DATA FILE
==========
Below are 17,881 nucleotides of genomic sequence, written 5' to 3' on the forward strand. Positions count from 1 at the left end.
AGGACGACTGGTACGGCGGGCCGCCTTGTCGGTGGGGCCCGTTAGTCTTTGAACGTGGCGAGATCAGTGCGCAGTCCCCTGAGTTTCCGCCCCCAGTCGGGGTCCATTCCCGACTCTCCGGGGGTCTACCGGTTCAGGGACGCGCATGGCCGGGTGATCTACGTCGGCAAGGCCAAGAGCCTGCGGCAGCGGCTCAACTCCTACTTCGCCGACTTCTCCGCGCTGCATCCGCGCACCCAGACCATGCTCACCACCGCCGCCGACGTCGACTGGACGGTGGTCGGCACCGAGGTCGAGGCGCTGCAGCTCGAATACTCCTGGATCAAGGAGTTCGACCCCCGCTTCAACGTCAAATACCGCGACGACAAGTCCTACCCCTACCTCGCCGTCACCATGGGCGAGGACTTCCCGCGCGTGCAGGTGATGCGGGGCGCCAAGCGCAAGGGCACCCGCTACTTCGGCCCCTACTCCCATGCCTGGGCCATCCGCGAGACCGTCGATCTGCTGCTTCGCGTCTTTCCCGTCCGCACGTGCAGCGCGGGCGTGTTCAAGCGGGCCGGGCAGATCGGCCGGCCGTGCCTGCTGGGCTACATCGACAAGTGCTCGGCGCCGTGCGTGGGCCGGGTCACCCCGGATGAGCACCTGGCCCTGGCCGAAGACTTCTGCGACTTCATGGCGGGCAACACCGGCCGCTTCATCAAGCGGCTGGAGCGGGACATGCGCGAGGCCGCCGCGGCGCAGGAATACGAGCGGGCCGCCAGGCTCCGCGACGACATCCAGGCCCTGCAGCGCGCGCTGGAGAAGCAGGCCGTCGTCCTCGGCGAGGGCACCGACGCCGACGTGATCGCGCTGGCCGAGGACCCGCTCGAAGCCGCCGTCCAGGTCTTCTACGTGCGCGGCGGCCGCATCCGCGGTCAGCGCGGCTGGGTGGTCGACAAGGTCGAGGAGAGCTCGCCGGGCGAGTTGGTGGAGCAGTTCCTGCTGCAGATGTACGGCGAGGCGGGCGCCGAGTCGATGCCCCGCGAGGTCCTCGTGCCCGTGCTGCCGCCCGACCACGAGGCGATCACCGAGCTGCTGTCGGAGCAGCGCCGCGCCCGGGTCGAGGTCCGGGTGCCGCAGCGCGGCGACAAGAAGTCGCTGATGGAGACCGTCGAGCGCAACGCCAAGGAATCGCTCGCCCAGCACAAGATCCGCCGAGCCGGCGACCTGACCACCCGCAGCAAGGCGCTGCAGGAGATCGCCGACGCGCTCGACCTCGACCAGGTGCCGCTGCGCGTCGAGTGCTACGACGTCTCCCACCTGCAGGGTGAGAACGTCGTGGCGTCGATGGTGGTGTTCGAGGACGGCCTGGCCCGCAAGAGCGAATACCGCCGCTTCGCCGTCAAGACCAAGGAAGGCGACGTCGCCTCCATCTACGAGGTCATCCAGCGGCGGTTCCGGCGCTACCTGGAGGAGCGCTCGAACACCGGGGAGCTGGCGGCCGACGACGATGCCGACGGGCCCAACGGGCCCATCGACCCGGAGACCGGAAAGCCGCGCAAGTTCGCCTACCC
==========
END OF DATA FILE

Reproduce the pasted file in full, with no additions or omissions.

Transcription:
Below are 17,881 nucleotides of genomic sequence, written 5' to 3' on the forward strand. Positions count from 1 at the left end.
AGGACGACTGGTACGGCGGGCCGCCTTGTCGGTGGGGCCCGTTAGTCTTTGAACGTGGCGAGATCAGTGCGCAGTCCCCTGAGTTTCCGCCCCCAGTCGGGGTCCATTCCCGACTCTCCGGGGGTCTACCGGTTCAGGGACGCGCATGGCCGGGTGATCTACGTCGGCAAGGCCAAGAGCCTGCGGCAGCGGCTCAACTCCTACTTCGCCGACTTCTCCGCGCTGCATCCGCGCACCCAGACCATGCTCACCACCGCCGCCGACGTCGACTGGACGGTGGTCGGCACCGAGGTCGAGGCGCTGCAGCTCGAATACTCCTGGATCAAGGAGTTCGACCCCCGCTTCAACGTCAAATACCGCGACGACAAGTCCTACCCCTACCTCGCCGTCACCATGGGCGAGGACTTCCCGCGCGTGCAGGTGATGCGGGGCGCCAAGCGCAAGGGCACCCGCTACTTCGGCCCCTACTCCCATGCCTGGGCCATCCGCGAGACCGTCGATCTGCTGCTTCGCGTCTTTCCCGTCCGCACGTGCAGCGCGGGCGTGTTCAAGCGGGCCGGGCAGATCGGCCGGCCGTGCCTGCTGGGCTACATCGACAAGTGCTCGGCGCCGTGCGTGGGCCGGGTCACCCCGGATGAGCACCTGGCCCTGGCCGAAGACTTCTGCGACTTCATGGCGGGCAACACCGGCCGCTTCATCAAGCGGCTGGAGCGGGACATGCGCGAGGCCGCCGCGGCGCAGGAATACGAGCGGGCCGCCAGGCTCCGCGACGACATCCAGGCCCTGCAGCGCGCGCTGGAGAAGCAGGCCGTCGTCCTCGGCGAGGGCACCGACGCCGACGTGATCGCGCTGGCCGAGGACCCGCTCGAAGCCGCCGTCCAGGTCTTCTACGTGCGCGGCGGCCGCATCCGCGGTCAGCGCGGCTGGGTGGTCGACAAGGTCGAGGAGAGCTCGCCGGGCGAGTTGGTGGAGCAGTTCCTGCTGCAGATGTACGGCGAGGCGGGCGCCGAGTCGATGCCCCGCGAGGTCCTCGTGCCCGTGCTGCCGCCCGACCACGAGGCGATCACCGAGCTGCTGTCGGAGCAGCGCCGCGCCCGGGTCGAGGTCCGGGTGCCGCAGCGCGGCGACAAGAAGTCGCTGATGGAGACCGTCGAGCGCAACGCCAAGGAATCGCTCGCCCAGCACAAGATCCGCCGAGCCGGCGACCTGACCACCCGCAGCAAGGCGCTGCAGGAGATCGCCGACGCGCTCGACCTCGACCAGGTGCCGCTGCGCGTCGAGTGCTACGACGTCTCCCACCTGCAGGGTGAGAACGTCGTGGCGTCGATGGTGGTGTTCGAGGACGGCCTGGCCCGCAAGAGCGAATACCGCCGCTTCGCCGTCAAGACCAAGGAAGGCGACGTCGCCTCCATCTACGAGGTCATCCAGCGGCGGTTCCGGCGCTACCTGGAGGAGCGCTCGAACACCGGGGAGCTGGCGGCCGACGACGATGCCGACGGGCCCAACGGGCCCATCGACCCGGAGACCGGAAAGCCGCGCAAGTTCGCCTACCC